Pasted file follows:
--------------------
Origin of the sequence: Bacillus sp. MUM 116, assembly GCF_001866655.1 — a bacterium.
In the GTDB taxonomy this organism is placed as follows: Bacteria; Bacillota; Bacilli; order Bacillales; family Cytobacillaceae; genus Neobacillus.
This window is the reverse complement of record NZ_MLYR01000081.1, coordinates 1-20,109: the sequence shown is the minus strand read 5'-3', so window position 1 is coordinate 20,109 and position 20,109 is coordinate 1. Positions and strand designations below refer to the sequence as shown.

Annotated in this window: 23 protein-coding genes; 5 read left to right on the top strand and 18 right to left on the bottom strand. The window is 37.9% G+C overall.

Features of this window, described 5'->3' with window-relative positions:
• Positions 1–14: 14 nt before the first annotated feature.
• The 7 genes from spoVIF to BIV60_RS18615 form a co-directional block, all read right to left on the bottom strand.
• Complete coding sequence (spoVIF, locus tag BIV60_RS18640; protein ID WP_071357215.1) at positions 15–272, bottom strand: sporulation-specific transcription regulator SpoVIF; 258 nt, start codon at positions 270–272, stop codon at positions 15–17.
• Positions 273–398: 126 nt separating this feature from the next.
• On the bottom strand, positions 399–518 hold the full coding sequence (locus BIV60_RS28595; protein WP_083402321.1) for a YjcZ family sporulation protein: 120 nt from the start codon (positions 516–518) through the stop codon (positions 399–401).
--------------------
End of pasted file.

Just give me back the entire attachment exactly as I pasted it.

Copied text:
Origin of the sequence: Bacillus sp. MUM 116, assembly GCF_001866655.1 — a bacterium.
In the GTDB taxonomy this organism is placed as follows: Bacteria; Bacillota; Bacilli; order Bacillales; family Cytobacillaceae; genus Neobacillus.
This window is the reverse complement of record NZ_MLYR01000081.1, coordinates 1-20,109: the sequence shown is the minus strand read 5'-3', so window position 1 is coordinate 20,109 and position 20,109 is coordinate 1. Positions and strand designations below refer to the sequence as shown.

Annotated in this window: 23 protein-coding genes; 5 read left to right on the top strand and 18 right to left on the bottom strand. The window is 37.9% G+C overall.

Features of this window, described 5'->3' with window-relative positions:
• Positions 1–14: 14 nt before the first annotated feature.
• The 7 genes from spoVIF to BIV60_RS18615 form a co-directional block, all read right to left on the bottom strand.
• Complete coding sequence (spoVIF, locus tag BIV60_RS18640; protein ID WP_071357215.1) at positions 15–272, bottom strand: sporulation-specific transcription regulator SpoVIF; 258 nt, start codon at positions 270–272, stop codon at positions 15–17.
• Positions 273–398: 126 nt separating this feature from the next.
• On the bottom strand, positions 399–518 hold the full coding sequence (locus BIV60_RS28595; protein WP_083402321.1) for a YjcZ family sporulation protein: 120 nt from the start codon (positions 516–518) through the stop codon (positions 399–401).